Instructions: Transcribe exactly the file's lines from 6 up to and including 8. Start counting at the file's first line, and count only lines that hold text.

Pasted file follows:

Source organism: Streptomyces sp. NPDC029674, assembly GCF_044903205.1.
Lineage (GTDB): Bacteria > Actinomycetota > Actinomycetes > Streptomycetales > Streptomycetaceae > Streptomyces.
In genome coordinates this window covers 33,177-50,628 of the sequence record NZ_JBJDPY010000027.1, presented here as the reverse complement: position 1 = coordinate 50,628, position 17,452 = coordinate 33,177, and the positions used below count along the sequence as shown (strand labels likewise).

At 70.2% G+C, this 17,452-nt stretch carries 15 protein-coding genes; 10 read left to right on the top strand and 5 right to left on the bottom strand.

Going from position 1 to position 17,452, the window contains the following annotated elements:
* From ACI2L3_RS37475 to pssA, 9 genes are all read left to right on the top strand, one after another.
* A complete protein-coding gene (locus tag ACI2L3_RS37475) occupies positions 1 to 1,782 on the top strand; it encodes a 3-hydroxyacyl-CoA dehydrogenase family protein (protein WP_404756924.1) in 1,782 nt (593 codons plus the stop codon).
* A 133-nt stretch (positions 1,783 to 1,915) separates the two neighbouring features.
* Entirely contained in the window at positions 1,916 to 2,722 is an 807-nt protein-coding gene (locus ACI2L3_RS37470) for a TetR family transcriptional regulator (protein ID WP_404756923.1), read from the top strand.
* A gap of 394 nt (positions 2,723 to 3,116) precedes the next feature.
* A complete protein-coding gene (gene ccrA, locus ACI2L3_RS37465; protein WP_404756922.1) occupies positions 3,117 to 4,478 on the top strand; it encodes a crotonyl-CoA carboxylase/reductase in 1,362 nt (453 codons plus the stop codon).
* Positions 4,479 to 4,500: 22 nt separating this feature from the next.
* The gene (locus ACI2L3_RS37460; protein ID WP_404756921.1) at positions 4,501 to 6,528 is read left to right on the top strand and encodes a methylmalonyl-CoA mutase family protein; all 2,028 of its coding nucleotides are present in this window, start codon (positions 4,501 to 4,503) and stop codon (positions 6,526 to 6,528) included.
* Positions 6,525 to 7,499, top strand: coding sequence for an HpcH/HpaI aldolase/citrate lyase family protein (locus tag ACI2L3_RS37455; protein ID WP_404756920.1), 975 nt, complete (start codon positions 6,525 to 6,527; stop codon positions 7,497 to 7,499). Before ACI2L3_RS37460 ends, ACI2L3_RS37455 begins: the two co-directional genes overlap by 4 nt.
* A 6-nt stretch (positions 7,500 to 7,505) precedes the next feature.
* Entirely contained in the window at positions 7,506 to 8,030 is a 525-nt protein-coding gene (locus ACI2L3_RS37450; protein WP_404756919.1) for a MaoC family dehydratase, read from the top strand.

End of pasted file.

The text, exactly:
* From ACI2L3_RS37475 to pssA, 9 genes are all read left to right on the top strand, one after another.
* A complete protein-coding gene (locus tag ACI2L3_RS37475) occupies positions 1 to 1,782 on the top strand; it encodes a 3-hydroxyacyl-CoA dehydrogenase family protein (protein WP_404756924.1) in 1,782 nt (593 codons plus the stop codon).
* A 133-nt stretch (positions 1,783 to 1,915) separates the two neighbouring features.